I got a one year warranty on it. So I will call support, and ask for the disk.

 

I requested my DVD & it was in my hands the next day (Windows 8). Was looking for the link for email request & couldn't find it, though Dell will send you one on their dime by FedEx during the initial one year warranty period only.  Plus I trust a DVD over a USB stick on any given day, even if slower. Don't let Dell shaft you over, that reinstall DVD will cost $60 after the purchase date.

 

That said, whomever stated that 'Linux wants to take one's entire drive' must have tried Debian or some other installer, the ones based upon Ubuntu are very easy with partitioning. And with UEFI/GPT partitioning, you have up to a 128 Primary limit to work with, so partitions are no worries for 99.999% of Home users. 

 

One thing I'd like to ask. if this notebook was ordered from Dell, could have chosen a Ubuntu notebook ready to roll with 16.04 LTS pre-installed. If it was ordered elsewhere, that wouldn't had been an option. So if you ordered from Dell & want Ubuntu, don't open the package, you have the right to a 100% refund or exchange for a Ubuntu based computer. Windows 10 can then be found on promo on Newegg (OEM), I recommend Pro for more control & features. Just remember, once installed in a VM, that's where it's always going to be. :)

 

Those are your options as I see these at this time.

 

Good Luck! :)

 

Cat


Performing full disc images weekly and keeping important data off of the 'C' drive as generated can be the best defence against Malware/Ransomware attacks, as well as a wide range of other issues.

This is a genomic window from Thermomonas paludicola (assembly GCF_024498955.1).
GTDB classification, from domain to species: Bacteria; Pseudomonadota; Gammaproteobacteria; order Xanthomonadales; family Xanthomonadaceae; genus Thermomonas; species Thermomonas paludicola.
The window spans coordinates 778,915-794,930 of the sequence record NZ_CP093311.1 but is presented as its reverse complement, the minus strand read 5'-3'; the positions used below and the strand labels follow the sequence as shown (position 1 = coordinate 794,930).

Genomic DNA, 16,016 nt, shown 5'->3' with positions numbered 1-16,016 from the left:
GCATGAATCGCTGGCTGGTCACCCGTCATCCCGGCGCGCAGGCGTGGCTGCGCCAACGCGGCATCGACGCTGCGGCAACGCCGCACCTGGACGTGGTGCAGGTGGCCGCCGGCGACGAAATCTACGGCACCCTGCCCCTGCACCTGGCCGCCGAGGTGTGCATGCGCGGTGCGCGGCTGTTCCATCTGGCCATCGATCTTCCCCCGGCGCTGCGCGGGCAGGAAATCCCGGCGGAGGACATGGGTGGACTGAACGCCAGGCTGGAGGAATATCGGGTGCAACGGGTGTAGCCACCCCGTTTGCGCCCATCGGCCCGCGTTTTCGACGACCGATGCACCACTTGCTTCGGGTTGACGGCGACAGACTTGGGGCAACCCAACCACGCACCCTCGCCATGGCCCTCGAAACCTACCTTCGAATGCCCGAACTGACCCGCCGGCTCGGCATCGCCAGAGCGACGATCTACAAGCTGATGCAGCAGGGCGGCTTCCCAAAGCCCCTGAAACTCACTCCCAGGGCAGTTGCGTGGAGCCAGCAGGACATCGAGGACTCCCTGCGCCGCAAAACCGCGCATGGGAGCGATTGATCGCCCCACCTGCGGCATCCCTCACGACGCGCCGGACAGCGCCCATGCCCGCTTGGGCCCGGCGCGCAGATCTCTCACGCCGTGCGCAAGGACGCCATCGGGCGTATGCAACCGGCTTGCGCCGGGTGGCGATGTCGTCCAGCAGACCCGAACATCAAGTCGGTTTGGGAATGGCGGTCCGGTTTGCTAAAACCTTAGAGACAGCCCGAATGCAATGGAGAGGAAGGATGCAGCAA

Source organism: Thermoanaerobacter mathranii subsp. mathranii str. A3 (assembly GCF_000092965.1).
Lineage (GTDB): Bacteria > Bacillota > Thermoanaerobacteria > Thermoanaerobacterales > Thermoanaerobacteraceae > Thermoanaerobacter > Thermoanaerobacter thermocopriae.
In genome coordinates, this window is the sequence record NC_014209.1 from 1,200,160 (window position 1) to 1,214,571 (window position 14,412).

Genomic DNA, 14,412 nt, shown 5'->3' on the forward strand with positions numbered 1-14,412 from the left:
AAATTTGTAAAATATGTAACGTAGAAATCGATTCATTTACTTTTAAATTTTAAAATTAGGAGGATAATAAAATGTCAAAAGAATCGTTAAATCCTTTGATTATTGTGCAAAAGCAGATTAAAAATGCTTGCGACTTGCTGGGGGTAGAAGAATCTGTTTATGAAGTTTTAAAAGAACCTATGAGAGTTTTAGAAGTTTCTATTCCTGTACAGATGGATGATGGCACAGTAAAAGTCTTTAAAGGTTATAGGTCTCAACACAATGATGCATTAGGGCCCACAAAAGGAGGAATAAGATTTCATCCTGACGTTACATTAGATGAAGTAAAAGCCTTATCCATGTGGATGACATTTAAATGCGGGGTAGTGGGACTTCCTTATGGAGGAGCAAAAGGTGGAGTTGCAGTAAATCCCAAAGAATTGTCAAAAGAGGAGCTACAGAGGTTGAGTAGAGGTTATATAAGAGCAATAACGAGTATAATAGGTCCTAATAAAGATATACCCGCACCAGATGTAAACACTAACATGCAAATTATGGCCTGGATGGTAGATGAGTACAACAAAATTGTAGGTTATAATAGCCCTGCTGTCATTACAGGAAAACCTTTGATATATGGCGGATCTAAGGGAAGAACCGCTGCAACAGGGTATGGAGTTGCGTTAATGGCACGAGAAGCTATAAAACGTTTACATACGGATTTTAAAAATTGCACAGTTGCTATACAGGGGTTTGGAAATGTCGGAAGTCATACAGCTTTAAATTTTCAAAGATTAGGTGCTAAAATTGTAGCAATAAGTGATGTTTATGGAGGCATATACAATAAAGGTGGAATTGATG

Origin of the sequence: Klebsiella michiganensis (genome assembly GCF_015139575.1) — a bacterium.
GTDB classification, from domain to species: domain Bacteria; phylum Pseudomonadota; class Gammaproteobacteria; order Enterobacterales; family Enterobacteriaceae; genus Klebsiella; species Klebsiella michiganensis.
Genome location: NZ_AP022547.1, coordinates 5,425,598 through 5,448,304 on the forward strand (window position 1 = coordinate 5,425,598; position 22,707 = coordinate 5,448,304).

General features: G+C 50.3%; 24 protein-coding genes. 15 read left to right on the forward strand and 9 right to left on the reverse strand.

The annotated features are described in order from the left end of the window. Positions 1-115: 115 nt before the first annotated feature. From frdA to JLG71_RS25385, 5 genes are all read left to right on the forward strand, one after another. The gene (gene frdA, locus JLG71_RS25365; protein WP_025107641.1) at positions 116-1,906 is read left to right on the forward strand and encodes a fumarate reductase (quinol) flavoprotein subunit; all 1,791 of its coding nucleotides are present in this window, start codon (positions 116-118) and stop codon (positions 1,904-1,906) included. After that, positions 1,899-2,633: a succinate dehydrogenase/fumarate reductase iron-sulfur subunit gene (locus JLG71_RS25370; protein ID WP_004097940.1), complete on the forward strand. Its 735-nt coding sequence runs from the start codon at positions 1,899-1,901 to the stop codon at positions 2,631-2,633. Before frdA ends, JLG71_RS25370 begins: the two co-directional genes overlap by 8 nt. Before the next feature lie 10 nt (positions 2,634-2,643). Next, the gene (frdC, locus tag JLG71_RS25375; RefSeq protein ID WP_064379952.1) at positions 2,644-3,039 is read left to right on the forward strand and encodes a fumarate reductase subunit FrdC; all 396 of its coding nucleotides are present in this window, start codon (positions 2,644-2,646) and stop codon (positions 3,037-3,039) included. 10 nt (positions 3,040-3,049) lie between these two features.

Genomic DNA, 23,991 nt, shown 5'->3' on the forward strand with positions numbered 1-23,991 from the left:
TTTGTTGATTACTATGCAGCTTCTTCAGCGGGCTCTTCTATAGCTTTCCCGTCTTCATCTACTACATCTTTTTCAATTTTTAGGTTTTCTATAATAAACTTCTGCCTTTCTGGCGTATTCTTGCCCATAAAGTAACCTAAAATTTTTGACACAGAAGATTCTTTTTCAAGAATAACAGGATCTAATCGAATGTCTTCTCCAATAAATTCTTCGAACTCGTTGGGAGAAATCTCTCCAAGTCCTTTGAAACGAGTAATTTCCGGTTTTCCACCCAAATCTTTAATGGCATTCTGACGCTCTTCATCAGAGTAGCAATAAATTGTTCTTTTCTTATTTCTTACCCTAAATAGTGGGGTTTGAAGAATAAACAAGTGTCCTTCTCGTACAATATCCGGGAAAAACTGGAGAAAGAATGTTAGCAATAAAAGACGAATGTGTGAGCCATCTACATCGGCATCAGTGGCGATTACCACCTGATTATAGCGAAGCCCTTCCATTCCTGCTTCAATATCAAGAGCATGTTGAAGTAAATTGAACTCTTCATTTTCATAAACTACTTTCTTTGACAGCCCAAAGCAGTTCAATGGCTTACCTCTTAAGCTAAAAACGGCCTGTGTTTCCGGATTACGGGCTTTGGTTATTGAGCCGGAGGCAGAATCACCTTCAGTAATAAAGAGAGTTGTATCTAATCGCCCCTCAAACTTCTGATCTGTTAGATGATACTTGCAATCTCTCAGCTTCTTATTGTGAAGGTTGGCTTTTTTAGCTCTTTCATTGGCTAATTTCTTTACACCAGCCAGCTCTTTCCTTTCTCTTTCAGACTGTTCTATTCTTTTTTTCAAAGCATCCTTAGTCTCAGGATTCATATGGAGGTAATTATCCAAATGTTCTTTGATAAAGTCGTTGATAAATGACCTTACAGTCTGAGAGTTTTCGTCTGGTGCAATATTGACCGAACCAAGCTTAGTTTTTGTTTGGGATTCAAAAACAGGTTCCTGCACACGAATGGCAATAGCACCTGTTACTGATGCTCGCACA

#10 Angoid

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Posted 19 January 2017 - 08:00 AM

I've got Windows and Ubuntu in a dual-boot configuration, and they play together just fine although it did take a bit of fiddling to get it to work the way I want.

The Windows bootloader shows up first, giving me the option of running Windows 10 (64 bit), Windows 10 (32-bit), or Linux.

Choose Linux and it goes to the GRUB2 boot loader, where I have the usual options plus another one I added to go back to the Windows bootloader.

 

VirtualBox is the way to go over VMWare (VirtualBox allows you to take snapshots of your VM in the free version, whereas VMWare does not).

 

If it's an OEM version of Windows, then it's tied to your hardware and your Microsoft account.  You should be OK to install it both physically and as a VM without issue, but licencing is the most likely problem you'll have if Windows thinks it's being installed on different hardware (although I don't think it does).

 

I would download the ISO image of Windows 10 from the Microsoft site - https://www.microsoft.com/en-gb/software-download/windows10 - that way you know it's a clean vanilla copy (i.e. no included bloatware).